Monday, January 06, 2014

Focus on Asia: Early Wireless Experiments in India

      It was back in the year 1849, more than one and a half centuries ago, that the first wireless experiments took place in old British India.  At the time, the illustrious 30 year old German speaking Queen Victoria was on the throne in England; there were just 30 states in the United States; and India was under the control of the East India Company.  The capital city of India back then was Calcutta, the second largest city in the British Empire, with London as the largest.
            In the said year, 1849, Dr. Sir William O’Shaughnessy, Superintendent of Telegraphs in Calcutta, successfully transmitted wireless signals across the Huldee River three forth mile wide.  He laid two wires along the banks of the River Huldee, one on each side, with a metal plate at each end of each wire, with the metal plates immersed in the water. 
            The active wire was powered from 250 battery cells filled with nitric acid and a platinum electrode in each, making the project prohibitively expensive.  Communication was achieved across the wide river, though with difficulty.  Nine years later, he performed a similar experiment across the waters of Lake Ootacamund in Tamilnadu South India.    
            A subsequent superintendent of the Indian Telegraph Department was a Mr. Blissett.  In 1858, he conducted similar wireless experiments with the use of a long wire on each bank of a river and in this way achieved fair success.
            In 1873, a Mr. Winter in India made some astute observations regarding cross modulation of Morse signals between parallel telegraph wires on the same poles.
            An electrician with the telegraph department, Mr. Schwendler, carried out similar cross-river communications in the same way as his predecessors.  His experiments were conducted across the River Hooghly at Barrackpore, near Calcutta, using parallel wires with metal plates submerged in the water.  That was in the year 1876.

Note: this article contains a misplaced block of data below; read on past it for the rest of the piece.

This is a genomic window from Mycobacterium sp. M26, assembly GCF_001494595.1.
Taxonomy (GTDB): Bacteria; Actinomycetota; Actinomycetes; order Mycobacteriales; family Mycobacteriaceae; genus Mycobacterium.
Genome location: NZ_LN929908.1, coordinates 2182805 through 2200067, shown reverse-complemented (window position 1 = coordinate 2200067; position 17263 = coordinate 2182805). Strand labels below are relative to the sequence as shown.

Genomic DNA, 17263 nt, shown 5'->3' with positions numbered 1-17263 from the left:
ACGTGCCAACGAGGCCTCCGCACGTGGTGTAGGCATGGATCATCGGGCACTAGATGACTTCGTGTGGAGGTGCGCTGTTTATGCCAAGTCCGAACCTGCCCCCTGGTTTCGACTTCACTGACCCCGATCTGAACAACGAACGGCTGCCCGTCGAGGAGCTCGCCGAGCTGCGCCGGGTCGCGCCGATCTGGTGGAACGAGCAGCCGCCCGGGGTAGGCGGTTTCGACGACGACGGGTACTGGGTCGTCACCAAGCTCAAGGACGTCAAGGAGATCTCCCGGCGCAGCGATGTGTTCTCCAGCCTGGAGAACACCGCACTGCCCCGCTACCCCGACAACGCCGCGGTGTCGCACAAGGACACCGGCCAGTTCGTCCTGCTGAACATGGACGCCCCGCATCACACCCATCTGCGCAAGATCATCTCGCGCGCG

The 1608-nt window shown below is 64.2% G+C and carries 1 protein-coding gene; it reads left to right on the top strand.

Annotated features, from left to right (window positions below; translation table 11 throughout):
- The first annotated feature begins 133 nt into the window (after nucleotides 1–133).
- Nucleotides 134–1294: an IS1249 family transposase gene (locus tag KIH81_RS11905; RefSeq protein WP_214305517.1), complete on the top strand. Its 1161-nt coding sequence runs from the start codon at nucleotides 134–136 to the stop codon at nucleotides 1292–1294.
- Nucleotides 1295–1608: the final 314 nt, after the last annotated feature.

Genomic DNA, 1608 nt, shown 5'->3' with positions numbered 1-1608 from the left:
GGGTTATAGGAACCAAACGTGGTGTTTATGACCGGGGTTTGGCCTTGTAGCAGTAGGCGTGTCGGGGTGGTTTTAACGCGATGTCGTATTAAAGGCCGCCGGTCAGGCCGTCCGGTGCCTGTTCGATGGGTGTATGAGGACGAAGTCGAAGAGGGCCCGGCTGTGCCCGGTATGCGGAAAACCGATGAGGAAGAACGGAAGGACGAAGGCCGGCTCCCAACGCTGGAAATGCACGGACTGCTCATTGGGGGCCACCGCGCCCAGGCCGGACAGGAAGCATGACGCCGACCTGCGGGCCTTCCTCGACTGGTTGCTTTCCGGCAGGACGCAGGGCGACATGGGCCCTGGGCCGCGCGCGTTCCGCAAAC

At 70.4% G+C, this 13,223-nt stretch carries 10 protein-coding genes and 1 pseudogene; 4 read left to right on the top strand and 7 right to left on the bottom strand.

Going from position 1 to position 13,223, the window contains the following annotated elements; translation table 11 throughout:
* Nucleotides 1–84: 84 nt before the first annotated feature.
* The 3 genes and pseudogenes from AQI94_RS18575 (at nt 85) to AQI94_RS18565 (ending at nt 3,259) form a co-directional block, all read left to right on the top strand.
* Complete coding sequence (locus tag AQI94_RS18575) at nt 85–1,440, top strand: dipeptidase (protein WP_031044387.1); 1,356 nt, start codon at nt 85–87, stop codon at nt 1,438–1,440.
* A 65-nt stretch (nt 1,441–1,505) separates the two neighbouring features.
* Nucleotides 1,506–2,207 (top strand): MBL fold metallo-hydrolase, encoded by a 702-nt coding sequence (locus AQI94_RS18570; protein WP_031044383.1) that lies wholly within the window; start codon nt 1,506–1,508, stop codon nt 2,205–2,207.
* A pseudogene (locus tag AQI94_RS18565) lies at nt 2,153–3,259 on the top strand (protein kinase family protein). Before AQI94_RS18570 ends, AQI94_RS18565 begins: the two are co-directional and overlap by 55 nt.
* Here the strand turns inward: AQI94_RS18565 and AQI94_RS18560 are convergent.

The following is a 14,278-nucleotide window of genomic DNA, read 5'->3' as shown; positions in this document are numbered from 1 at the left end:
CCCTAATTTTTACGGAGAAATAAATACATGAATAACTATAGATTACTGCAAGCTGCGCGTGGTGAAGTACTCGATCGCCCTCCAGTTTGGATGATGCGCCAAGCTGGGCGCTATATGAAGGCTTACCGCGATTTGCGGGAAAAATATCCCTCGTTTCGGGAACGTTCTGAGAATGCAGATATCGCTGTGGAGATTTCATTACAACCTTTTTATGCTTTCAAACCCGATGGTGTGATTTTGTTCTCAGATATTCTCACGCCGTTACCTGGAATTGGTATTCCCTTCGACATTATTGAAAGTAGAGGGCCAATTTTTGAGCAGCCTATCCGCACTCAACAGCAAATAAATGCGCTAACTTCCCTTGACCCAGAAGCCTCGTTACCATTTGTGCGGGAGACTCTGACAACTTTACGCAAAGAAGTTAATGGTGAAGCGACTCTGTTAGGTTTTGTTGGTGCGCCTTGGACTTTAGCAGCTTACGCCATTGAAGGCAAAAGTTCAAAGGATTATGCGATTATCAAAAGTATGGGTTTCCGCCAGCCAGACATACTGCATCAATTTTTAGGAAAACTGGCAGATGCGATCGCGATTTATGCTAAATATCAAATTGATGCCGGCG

Another subsequent electrician with the telegraph department was Mr. W. P. Johnston and he repeated the same experiments across a nearby waterway 200 yards wide.  That was on September 9, 1879.  Nine years later, he carried out many similar experiments across nearby canals in the Calcutta area, and also across the River Hooghly itself.
            Mr. Johnston died in April 1889, and his position was taken over by Mr. Melhuish, who also conducted similar experiments with the use of water as a conducting medium.  He discovered that the wires lying on the bank on each side of the river need to be at least as long as the river is wide, in order to achieve reliable communication. 
            It should be remembered that all of these early wireless experiments in India involving cross-water communication during the 1800s were conducted in Morse Code.  
            The first experimental work on the transmission and reception of radio signals in India was carried out by Dr. Sir Jagadish Chandra Bose.  He was born in 1858 near Dhaka in Bangladesh, though in those days that territory formed part of the province of Bengal in old British India. 
            It was towards the end of the year 1894 that Bose began his experimentation with wireless; and in November 1895, he gave a public demonstration in the Calcutta Town Hall with Bengal’s Lieutenant Governor Sir William Mackenzie in attendance.  In this public demonstration, Bose transmitted wireless signals at a wavelength of just ½ inch over a distance of 75 ft through several solid walls.  He also used a wireless signal to ring a bell at a distance, and to fire a gun remotely.
            On two separate occasions, Bose gave public lectures in London England in which he presented details of his wireless experiments in Calcutta India.  His 1897 lecture was before the Royal Institution, and two years later his lecture was before the Royal Society.  In his 1899 presentation, Bose gave details of the coherer receiver that he had developed, and it is understood that the young Italian experimenter Marconi incorporated the Bose coherer in his own subsequent public demonstrations in England.
(AWR Wavescan/NWS 254)